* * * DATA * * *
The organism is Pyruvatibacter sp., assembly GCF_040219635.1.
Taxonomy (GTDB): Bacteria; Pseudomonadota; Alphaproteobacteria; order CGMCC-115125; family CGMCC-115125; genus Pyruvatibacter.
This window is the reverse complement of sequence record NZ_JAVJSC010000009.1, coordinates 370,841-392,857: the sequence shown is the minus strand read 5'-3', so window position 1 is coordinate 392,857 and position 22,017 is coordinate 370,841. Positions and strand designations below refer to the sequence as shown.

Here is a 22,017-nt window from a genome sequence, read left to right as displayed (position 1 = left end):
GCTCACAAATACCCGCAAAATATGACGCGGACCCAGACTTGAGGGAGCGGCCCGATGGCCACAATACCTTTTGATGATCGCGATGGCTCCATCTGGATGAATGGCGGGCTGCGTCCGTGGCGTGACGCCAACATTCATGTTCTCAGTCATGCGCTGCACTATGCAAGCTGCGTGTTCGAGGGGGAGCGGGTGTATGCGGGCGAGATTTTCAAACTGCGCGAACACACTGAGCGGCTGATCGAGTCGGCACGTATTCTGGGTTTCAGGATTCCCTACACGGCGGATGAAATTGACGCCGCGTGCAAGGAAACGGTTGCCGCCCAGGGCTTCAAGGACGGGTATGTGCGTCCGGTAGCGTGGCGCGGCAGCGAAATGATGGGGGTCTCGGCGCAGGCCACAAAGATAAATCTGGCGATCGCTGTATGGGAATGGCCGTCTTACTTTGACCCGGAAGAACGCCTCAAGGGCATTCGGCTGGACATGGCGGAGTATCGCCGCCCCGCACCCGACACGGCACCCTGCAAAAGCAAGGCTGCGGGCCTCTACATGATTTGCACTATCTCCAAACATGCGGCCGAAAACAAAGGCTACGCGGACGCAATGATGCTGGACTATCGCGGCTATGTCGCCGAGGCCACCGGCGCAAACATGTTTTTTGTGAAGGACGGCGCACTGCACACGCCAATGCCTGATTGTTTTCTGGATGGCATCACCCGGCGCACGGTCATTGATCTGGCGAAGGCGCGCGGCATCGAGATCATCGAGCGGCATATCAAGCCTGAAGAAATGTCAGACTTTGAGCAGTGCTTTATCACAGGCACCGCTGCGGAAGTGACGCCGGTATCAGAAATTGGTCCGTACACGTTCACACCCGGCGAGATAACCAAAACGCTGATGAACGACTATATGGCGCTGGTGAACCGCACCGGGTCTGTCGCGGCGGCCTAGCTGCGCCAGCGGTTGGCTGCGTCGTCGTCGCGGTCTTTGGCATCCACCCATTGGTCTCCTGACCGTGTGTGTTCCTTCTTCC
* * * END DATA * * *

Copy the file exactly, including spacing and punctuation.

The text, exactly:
The organism is Pyruvatibacter sp., assembly GCF_040219635.1.
Taxonomy (GTDB): Bacteria; Pseudomonadota; Alphaproteobacteria; order CGMCC-115125; family CGMCC-115125; genus Pyruvatibacter.
This window is the reverse complement of sequence record NZ_JAVJSC010000009.1, coordinates 370,841-392,857: the sequence shown is the minus strand read 5'-3', so window position 1 is coordinate 392,857 and position 22,017 is coordinate 370,841. Positions and strand designations below refer to the sequence as shown.

Here is a 22,017-nt window from a genome sequence, read left to right as displayed (position 1 = left end):
GCTCACAAATACCCGCAAAATATGACGCGGACCCAGACTTGAGGGAGCGGCCCGATGGCCACAATACCTTTTGATGATCGCGATGGCTCCATCTGGATGAATGGCGGGCTGCGTCCGTGGCGTGACGCCAACATTCATGTTCTCAGTCATGCGCTGCACTATGCAAGCTGCGTGTTCGAGGGGGAGCGGGTGTATGCGGGCGAGATTTTCAAACTGCGCGAACACACTGAGCGGCTGATCGAGTCGGCACGTATTCTGGGTTTCAGGATTCCCTACACGGCGGATGAAATTGACGCCGCGTGCAAGGAAACGGTTGCCGCCCAGGGCTTCAAGGACGGGTATGTGCGTCCGGTAGCGTGGCGCGGCAGCGAAATGATGGGGGTCTCGGCGCAGGCCACAAAGATAAATCTGGCGATCGCTGTATGGGAATGGCCGTCTTACTTTGACCCGGAAGAACGCCTCAAGGGCATTCGGCTGGACATGGCGGAGTATCGCCGCCCCGCACCCGACACGGCACCCTGCAAAAGCAAGGCTGCGGGCCTCTACATGATTTGCACTATCTCCAAACATGCGGCCGAAAACAAAGGCTACGCGGACGCAATGATGCTGGACTATCGCGGCTATGTCGCCGAGGCCACCGGCGCAAACATGTTTTTTGTGAAGGACGGCGCACTGCACACGCCAATGCCTGATTGTTTTCTGGATGGCATCACCCGGCGCACGGTCATTGATCTGGCGAAGGCGCGCGGCATCGAGATCATCGAGCGGCATATCAAGCCTGAAGAAATGTCAGACTTTGAGCAGTGCTTTATCACAGGCACCGCTGCGGAAGTGACGCCGGTATCAGAAATTGGTCCGTACACGTTCACACCCGGCGAGATAACCAAAACGCTGATGAACGACTATATGGCGCTGGTGAACCGCACCGGGTCTGTCGCGGCGGCCTAGCTGCGCCAGCGGTTGGCTGCGTCGTCGTCGCGGTCTTTGGCATCCACCCATTGGTCTCCTGACCGTGTGTGTTCCTTCTTCC